Official figures show that, for the week to 3 July, one in 100 people in Scotland had Covid.
That was up from one in 150 and the highest level since early 16 January.
Daily Covid cases appear to have peaked but there are concerns high rates earlier this month will lead to increased patient numbers within weeks.
The latest Scottish government statistics show a seven-day average of 2,781 daily cases, compare with 3,442 a week ago.
Professor Jackie Taylor, who is president of the Royal College of Physicians and Surgeons of Glasgow, told BBC Scotland that "we are in for a very challenging time" as restrictions are further eased.
Prof Taylor said: "There is encouragement if we look at the seven-day data, suggesting things may be beginning to level off.
"But over the next couple of weeks...we will really see the impact of those very high numbers of cases from seven to 10 days ago.
"Clinicians are concerned. They are, I think, resigned to seeing some very high levels of activity in primary and secondary care over the next couple of weeks. They have that sense of 'here we go again'.
"However, I think we are confident it won't be as bad as it was earlier in the year. We're not seeing the kind of impact on hospital services yet that we saw then."
The RCPSG is a member of the Academy of Medical Royal Colleges which has warned the Covid situation will get worse before it gets better.
Three hospitals were placed on "code black" status last week, having reached full capacity due to a rise in Covid cases.
NHS Grampian said Aberdeen Royal Infirmary and Dr Gray's Hospital in Elgin, Moray, had postponed all non-urgent procedures.
NHS Highland had previously confirmed Raigmore Hospital in Inverness had been put on the same status.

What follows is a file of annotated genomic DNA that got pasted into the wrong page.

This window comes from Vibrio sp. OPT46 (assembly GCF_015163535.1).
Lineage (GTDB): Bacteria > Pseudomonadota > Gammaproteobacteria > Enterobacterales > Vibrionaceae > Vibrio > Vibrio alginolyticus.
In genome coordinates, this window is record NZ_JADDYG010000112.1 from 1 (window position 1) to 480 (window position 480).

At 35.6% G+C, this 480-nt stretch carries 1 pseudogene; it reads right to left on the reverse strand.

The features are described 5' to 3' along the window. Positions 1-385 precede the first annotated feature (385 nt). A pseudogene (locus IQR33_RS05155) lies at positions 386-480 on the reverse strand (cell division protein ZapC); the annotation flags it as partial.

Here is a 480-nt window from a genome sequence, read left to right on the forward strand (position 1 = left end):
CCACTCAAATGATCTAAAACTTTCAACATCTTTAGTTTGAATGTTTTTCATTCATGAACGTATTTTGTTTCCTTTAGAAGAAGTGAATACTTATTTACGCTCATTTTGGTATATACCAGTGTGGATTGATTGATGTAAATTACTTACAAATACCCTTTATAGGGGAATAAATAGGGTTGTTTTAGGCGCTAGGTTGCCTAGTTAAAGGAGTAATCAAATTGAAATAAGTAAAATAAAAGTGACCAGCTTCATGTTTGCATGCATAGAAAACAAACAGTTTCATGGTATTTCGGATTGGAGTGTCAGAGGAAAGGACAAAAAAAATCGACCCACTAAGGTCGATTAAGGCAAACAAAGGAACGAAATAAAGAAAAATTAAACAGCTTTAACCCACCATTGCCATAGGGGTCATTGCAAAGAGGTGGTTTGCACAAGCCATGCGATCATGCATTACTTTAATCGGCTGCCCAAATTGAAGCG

The health boards blamed mounting pressures including staff absences due to self-isolation requirements.
NHS Grampian has warned that clearing the backlog of hospital operations caused by the pandemic will take years and that the current wave of coronavirus cases had left staff "exhausted".
Prof Taylor said hospitals and primary care were already under huge pressure which would only be heightened as case numbers rise.
She said: "Staff shortages are having a big impact in certain health boards, and we may well see more health boards being affected.
"That is simply because we are seeing high rates of transmission in the community and more people being close contacts of someone who has Covid - even if they are double-vaccinated."
The Scottish Parliament will be recalled from recess on Tuesday for Nicola Sturgeon to announce whether the easing of restrictions will go ahead as planned.
The Scottish government's route map out of lockdown would see the whole of the country move to level zero of restrictions on 19 July, before scrapping most legal curbs altogether on 9 August.
Ms Sturgeon has said her decisions would be based on a careful evaluation of the latest data.
Prof Taylor told the BBC it was key that people continued to behave responsibly, regardless of any relaxation in social guidelines.
She said: "We are concerned that there are misconceptions in sections of the population that the 19th really is freedom day and that we can throw caution to the winds. What we really need do is to encourage people to act in a considerate way.
"We all want to live more freely, more normally, but we need to be very clear about the fact that Covid-19 is very much still in our midst.
"We know cases are rising and we know services are under pressure. So it's really important that the behaviour that we all adopt, whatever happens in terms of relaxation of restrictions, is careful and cautious and considerate."